Urban homes are innately close to other urban homes. Newer homes are even closer to each other than older homes are, and are more imposing. Establishing or maintaining privacy can be a challenge, especially for high windows in narrow spaces. Even though home builders prefer to place windows strategically, some windows invariably face into neighboring windows or gardens.
Trellised vines are a popular but rarely effective remedy to this dilemma. The narrow spaces between houses and below the eaves can be dark enough to inhibit growth. Consequently, vines are typically sparse or bunched on top of their trellises. Their most vigorous growth is often awkwardly long shoots trying to find a way out of the shade. Vines are not exactly easy to work with anyway.
There are of course exceptions. With regular maintenance, some finely textured vines that are reasonably tolerant of shade can be effective for downstairs windows. (Upstairs windows are out of reach.) If shorn very regularly, English ivy on lattice works almost like a hedge. (Ivy does not fill in on more open trellises.) Trellised star jasmine is even better, but needs more depth (front to back).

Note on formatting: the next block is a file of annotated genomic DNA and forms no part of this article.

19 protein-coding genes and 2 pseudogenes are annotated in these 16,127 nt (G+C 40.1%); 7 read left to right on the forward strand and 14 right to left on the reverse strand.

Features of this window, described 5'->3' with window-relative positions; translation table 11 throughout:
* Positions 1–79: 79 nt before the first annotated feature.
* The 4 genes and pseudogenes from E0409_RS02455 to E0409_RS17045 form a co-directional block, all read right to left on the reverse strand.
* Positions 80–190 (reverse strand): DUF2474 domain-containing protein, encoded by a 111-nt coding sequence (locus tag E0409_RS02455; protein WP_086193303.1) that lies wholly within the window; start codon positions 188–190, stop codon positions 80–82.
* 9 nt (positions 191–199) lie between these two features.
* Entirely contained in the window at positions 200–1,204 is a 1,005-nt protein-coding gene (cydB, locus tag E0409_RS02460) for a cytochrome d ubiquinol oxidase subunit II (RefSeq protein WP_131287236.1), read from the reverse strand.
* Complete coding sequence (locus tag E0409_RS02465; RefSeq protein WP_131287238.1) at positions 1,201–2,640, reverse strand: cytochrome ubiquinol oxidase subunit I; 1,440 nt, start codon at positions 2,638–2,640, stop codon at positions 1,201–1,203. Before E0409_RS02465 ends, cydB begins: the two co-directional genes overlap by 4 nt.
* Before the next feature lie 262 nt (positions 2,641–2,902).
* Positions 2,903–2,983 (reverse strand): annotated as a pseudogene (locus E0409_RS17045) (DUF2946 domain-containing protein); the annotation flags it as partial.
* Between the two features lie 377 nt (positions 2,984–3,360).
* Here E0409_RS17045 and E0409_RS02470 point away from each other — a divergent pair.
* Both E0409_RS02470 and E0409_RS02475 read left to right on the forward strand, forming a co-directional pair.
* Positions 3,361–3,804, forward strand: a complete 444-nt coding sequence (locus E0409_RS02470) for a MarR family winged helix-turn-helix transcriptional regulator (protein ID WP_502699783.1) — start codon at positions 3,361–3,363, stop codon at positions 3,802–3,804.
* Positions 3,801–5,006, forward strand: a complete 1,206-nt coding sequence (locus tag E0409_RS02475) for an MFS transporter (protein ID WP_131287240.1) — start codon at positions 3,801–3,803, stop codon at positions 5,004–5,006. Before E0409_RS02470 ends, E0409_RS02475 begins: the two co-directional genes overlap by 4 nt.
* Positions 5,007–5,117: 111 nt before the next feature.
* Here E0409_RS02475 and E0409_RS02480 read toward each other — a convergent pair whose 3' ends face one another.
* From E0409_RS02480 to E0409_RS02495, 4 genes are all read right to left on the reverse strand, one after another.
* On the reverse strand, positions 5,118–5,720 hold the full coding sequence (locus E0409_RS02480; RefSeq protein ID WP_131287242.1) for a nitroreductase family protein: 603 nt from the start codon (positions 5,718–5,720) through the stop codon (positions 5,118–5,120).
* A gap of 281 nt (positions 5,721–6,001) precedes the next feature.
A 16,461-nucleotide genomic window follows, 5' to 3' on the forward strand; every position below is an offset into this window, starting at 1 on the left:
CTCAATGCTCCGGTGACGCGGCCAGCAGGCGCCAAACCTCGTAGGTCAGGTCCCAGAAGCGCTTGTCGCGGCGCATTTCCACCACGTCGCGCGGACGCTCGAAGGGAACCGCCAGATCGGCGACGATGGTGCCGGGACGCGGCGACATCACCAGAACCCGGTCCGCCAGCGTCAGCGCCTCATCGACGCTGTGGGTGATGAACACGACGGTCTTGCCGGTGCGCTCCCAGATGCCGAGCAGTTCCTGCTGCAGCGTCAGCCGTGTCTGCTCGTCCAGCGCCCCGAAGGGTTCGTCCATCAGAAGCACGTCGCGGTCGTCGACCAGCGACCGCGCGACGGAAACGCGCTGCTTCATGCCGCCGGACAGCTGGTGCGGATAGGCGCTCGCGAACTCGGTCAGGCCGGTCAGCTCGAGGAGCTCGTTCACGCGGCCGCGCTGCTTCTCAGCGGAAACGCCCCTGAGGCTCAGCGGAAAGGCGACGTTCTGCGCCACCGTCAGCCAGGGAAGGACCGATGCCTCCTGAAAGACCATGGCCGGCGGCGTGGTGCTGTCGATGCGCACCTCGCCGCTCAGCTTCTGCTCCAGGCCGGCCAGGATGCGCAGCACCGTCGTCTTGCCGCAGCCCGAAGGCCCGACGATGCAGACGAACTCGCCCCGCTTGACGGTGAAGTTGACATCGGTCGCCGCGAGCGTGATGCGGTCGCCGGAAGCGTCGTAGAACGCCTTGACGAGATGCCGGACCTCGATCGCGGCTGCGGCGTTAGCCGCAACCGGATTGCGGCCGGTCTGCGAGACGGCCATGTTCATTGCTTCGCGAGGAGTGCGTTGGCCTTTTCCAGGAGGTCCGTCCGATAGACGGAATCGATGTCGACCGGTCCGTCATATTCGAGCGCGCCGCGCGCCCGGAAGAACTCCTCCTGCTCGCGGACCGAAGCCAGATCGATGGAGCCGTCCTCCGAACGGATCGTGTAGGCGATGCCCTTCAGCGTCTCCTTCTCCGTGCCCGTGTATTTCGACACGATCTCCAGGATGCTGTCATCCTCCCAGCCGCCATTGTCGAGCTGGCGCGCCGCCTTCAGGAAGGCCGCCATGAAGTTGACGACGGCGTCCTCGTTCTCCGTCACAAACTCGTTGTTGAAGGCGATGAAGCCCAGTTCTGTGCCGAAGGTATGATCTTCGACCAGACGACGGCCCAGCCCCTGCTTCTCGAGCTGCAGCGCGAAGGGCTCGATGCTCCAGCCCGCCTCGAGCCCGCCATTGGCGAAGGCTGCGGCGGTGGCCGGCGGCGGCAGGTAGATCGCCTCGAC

Yet, with few exceptions, big evergreen shrubs or small evergreen trees that tolerate shade are more practical. They support their own weight, so only need to be pruned for confinement and clearance from the houses that they provide privacy for. Some shrubs and trees should be pruned to stay at the desired height, so that superfluous upper growth does not shade out lower growth.
The various podocarpus are some of the better small trees for narrow spaces between houses because they are are somewhat tolerant to shade, and are so easily pruned into shape. Some of the taller and more upright pittosporums work nicely in sunnier spots. Arborvitae tolerates more shade, and naturally stays narrower. Since some of these better options might grow slowly, they can be planted with faster growing shrubbery that can be pruned back, and eventually removed as the preferred plants mature.